“We’ve seen what happens when Michigan infrastructure is put on the back burner,” Rep. Brabec added. “Expanding PACE will help Michigan businesses obtain low-cost, long-term financing for renewable energy projects and other sustainability upgrades, all while taking steps to mitigate the effects of climate change.”
Michigan LCV would like to thank both Reps. Rabhi and Brabec for introducing this important legislation to protect our water, improve energy efficiency, and mitigate environmental hazards.
Broken Bottle Bills Clear Senate Committee, Heading Towards Floor Vote
This year’s broken bottle bills, House Bills 4443 and 4444, were voted out of the Senate Regulatory Reform committee on Tuesday. Now, the bills are headed to the Senate floor for what could be their final vote in the Legislature. The bills remain broken.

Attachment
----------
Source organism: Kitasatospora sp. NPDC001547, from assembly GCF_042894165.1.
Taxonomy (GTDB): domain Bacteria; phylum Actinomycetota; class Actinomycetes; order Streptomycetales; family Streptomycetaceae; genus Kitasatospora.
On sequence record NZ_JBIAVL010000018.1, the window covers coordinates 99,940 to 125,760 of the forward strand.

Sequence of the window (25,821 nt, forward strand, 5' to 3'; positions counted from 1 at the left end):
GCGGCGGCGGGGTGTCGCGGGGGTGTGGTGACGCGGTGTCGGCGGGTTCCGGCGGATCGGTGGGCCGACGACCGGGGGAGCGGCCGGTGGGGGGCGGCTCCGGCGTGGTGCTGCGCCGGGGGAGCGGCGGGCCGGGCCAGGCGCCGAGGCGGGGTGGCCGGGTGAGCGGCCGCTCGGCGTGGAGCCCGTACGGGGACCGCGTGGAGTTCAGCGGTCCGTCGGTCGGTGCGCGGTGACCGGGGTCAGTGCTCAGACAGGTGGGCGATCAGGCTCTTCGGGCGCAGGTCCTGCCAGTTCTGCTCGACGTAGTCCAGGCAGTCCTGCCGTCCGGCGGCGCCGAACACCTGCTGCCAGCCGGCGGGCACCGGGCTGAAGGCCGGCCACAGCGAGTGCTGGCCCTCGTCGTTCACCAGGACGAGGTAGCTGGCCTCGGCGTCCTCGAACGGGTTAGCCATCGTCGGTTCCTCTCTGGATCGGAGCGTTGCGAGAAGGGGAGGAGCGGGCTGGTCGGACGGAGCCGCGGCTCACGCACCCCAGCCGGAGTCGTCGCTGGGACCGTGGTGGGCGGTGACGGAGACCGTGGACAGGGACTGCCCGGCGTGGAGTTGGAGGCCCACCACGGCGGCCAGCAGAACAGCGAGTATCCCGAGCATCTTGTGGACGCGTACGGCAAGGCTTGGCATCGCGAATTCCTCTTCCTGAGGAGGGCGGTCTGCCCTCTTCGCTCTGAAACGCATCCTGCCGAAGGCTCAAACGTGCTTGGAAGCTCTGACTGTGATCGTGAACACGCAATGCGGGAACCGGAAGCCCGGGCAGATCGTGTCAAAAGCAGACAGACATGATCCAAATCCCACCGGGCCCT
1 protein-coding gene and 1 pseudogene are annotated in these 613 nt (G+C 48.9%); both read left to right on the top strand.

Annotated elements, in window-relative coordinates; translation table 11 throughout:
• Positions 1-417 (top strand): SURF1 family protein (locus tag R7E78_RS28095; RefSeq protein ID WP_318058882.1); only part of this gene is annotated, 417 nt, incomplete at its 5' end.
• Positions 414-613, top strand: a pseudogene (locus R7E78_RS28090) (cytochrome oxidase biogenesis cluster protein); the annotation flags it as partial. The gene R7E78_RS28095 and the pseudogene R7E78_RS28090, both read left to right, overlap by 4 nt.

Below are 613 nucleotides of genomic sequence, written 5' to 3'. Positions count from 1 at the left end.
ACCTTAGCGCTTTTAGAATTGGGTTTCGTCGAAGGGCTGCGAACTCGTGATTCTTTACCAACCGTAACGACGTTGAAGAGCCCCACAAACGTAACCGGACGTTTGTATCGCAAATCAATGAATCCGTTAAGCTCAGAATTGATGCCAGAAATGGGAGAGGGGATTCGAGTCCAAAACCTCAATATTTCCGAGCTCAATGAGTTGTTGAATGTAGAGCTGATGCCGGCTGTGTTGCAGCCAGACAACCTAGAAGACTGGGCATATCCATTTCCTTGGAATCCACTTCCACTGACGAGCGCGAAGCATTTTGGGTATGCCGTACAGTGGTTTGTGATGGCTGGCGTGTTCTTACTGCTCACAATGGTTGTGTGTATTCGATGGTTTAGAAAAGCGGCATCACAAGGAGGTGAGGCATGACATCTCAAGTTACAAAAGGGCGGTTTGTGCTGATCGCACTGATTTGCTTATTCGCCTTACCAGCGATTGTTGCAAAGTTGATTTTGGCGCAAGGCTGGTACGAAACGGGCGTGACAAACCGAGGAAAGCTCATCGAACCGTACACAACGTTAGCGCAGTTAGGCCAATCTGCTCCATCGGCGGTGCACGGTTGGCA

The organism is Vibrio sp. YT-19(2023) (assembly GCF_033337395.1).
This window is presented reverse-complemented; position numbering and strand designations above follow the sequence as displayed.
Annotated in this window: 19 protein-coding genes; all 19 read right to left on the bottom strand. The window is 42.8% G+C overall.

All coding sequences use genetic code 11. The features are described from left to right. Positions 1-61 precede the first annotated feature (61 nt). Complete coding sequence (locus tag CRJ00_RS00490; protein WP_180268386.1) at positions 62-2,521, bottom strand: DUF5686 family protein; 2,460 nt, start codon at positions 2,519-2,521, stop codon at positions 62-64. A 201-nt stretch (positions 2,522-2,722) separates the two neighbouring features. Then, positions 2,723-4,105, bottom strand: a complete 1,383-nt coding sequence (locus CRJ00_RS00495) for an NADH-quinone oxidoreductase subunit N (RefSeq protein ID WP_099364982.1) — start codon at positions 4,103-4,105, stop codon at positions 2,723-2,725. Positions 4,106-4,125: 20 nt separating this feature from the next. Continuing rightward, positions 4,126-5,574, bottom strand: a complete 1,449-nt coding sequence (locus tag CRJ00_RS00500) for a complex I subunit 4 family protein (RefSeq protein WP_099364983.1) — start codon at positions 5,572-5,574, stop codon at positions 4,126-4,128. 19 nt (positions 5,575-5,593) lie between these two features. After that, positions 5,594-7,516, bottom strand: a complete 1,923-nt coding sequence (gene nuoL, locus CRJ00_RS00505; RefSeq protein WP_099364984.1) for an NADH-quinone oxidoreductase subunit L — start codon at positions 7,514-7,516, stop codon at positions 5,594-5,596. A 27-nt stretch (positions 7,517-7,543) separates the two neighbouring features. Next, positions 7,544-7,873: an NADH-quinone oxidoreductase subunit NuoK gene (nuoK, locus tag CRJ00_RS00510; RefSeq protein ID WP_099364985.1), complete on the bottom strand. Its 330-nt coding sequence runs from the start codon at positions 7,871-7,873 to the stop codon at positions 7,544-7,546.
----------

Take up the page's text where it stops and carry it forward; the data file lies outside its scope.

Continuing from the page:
Michigan’s bottle deposit law has been a critically important pollution prevention tool for decades. Not only does the law prevent beverage containers from being littered on our land and in our waters, but it increases the amount of high value plastic and metal that is recycled across the state. More, 75 percent of unclaimed bottle deposits go towards contaminated site cleanup programs.
Together, HB 4443 and HB 4444h-1 enable the shifting of money dedicated to the state’s bottle deposit fund towards beverage distributors through 2022, reducing funds for cleanup of Michigan’s 24,000 registered contaminated sites. The bills would also allow bottle distributors to claim a half cent income tax credit for every returnable container they sell. According to an analysis done by the House Fiscal Agency, this legislation would cost the state’s general fund at least $20 million annually, forever.